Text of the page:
When I was just a six-year-old boy
I  began playing soccer to enjoy.
A ball of rags my mother sewed around
A green pomelo picked from the rear ground.
I indulged in the matches forgetting to eat
Causing my mother to chide, nearly to beat.

When coming to the age of sixteen
I already became on dates keen.
I neglected my lessons to learn
Leading my mother to sadness and concern
That my future would be inferior to my peers'.

When I reached of age twenty years,
My country got in danger, I joined the army.
This position was not deemed balmy
But dangerous and made my mother fear
The loss of her only begotten son so dear.

My unit was stationed all year far away.
I had no home leave even for half a day.
It pained my mother again and again to regard
My trying conditions as too hard:
Exposed to arrows and bullets, who knows?

After surviving many deadly blows,
I obtained permission.  But, used to roaming,
I went with friends on carousing and foaming,
And only came home late at night
Allowing myself little time within her sight.
My mother asked why.  Fearing she got riled,
I kissed her on the forehead, and smiled.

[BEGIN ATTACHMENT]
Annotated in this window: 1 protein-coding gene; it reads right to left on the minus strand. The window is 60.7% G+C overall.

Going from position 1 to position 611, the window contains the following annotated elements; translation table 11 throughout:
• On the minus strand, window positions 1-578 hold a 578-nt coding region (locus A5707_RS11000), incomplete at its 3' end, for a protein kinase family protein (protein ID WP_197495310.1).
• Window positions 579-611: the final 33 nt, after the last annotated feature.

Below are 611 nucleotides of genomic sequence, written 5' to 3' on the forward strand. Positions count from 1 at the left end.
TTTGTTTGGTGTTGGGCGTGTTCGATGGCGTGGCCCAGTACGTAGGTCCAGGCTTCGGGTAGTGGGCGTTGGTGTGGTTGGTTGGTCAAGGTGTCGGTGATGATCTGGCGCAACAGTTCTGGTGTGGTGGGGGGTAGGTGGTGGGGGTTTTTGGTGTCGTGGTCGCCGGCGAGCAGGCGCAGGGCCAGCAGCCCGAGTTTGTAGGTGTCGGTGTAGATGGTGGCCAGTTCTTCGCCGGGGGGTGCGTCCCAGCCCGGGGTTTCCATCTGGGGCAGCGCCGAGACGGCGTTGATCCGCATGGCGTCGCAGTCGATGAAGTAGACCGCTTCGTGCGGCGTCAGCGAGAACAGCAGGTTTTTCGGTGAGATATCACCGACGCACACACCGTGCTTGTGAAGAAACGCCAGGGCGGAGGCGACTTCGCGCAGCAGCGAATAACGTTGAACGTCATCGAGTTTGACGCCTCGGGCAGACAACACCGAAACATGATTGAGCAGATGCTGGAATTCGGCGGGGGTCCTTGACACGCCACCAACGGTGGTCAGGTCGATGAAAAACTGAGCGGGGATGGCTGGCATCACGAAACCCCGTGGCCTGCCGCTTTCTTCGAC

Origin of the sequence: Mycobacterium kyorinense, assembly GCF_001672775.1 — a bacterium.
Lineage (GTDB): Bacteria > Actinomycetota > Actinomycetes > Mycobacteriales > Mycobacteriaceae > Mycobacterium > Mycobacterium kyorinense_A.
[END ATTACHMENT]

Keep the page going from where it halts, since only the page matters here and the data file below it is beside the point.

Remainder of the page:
The fortune of the country turned ill
From bad to worse against my he-man's will.
I became a POW.
                            My mother had no help.
She loved me, missed me, but did not yelp.
I heard the sad news six months late
After she had pined away to fate.
I could not hold back and burst into tears;
I felt my heart broken for all my life's years.

                         *    *

During my days  in the enemy's jail,
How I wished I could hear at me you rail!
How I craved for your against-me grudge,
Your hand to move my mind hard-to-budge,
Your lullaby to raise my good-natured soul
Leading me into life, guiding me toward a goal:
But now I can't about those myself bother
-- Oh my dear mother!  



            Vietnamese poem by NHƯ HOA                               
English translation by THANH-THANH